The past decade has been great for both recreational and medical cannabis, with more than 30 states legalizing some form of cannabis. The 2020 ballot saw five more states pass cannabis reform legislation, and 2021 is poised to be a good year for cannabis as well. Quite recently New York, New Mexico and Virginia passed legislation allowing recreational cannabis.
Although it may seem like the wave of cannabis reform sweeping through the nation has reached its peak, the year is far from over. Lawmakers in several more states are still working on developing cannabis regulations and ending prohibition within their jurisdictions, and consequently, we may see more states legalize cannabis in 2021.
Connecticut currently has two cannabis reform proposals in the legislature. Bill SB 888, which is supported by Governor Ned Lamont, was cleared by the Judiciary Committee by a 22–16 vote after being amended to include a variety of social equity provisions. The second proposal was sponsored by Rep. Robyn Porter; it also emphasizes social equity. According to Gov. Lamont, he expects voters to decide on the fate of cannabis reform via a referendum if lawmakers fail to pass cannabis legislation.
Delaware is also poised to legalize recreational cannabis after the House and Human Development Committee approved a recreational marijuana bill. Filed by Rep. Ed Osienski, the bill would allow adults aged 21 and older to possess and consume under one ounce of cannabis. It would create a regulated commercial cannabis market, levy a 15% tax on cannabis sales and allow for the expungements of previous cannabis-related offenses. It also has a variety of social justice provisions for victims of the failed war on drugs.
Minnesota has already passed a bill to legalize cannabis through four House Committees. The legislation is sponsored by Majority Leader Ryan Winkler, and it will allow adults 21 years and older to purchase and possess up to one and a half ounces of cannabis and to cultivate up to eight plants for consumption. According to Winkler, the legislation will pass unheeded through the remaining committees by the end of the month and receive a floor vote in the full chamber in May.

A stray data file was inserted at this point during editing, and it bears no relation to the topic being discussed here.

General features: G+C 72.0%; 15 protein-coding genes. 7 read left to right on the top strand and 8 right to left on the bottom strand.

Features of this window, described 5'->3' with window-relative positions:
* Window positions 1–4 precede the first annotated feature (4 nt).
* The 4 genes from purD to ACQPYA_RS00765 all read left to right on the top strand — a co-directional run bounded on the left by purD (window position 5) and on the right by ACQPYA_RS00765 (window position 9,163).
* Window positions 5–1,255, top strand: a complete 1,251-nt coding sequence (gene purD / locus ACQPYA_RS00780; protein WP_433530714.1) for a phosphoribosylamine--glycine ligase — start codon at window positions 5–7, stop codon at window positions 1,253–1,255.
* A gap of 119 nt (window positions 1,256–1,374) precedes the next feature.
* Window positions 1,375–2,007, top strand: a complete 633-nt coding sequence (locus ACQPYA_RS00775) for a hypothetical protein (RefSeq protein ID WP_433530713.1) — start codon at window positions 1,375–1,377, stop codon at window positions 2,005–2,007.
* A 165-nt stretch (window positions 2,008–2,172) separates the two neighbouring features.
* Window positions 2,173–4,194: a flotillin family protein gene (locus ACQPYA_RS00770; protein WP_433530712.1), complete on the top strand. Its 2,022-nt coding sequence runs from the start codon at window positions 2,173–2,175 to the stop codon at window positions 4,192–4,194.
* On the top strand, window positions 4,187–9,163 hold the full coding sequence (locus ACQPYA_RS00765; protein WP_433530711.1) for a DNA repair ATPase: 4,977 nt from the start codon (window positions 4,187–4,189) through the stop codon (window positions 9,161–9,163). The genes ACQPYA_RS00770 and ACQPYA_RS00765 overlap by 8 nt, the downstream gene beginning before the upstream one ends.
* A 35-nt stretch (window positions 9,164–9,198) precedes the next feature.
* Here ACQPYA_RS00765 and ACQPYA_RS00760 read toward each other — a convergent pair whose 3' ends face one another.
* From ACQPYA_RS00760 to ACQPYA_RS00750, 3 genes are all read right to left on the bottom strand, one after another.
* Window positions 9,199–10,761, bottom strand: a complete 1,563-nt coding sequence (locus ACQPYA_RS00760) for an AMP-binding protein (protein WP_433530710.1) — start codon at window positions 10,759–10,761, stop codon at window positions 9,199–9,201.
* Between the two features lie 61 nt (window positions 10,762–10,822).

Rhode Island recently saw two Senate Committees — the Judiciary and Finance committees — hold a joint hearing on two cannabis reform proposals. One proposal, which was introduced by Governor Dan McKee and included in his budget measure, would legalize cannabis and require the state to issue 25 licenses to marijuana retailers over the first three years. The other proposal, led by Health and Human Services Committee Chair Joshua Miller and Senate Majority Leader Michael McCaffrey, would also allow adults aged 21 and older to purchase and possess up to an ounce of marijuana.
As more states enact marijuana laws, more patients could be eligible to benefit from the innovations that companies such as RYAH Group Inc. have brought to the market.
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CNW420 spotlights the latest developments in the rapidly evolving cannabis industry through the release of two informative articles each business day. Our concise, informative content serves as a gateway for investors interested in the legalized cannabis sector and provides updates on how regulatory developments may impact financial markets. Articles are released each business day at 4:20 a.m. and 4:20 p.m. Eastern – our tribute to the time synonymous with cannabis culture. If marijuana and the burgeoning industry surrounding it are on your radar, CNW420 is for you! Check back daily to stay up-to-date on the latest milestones in the fast -changing world of cannabis.
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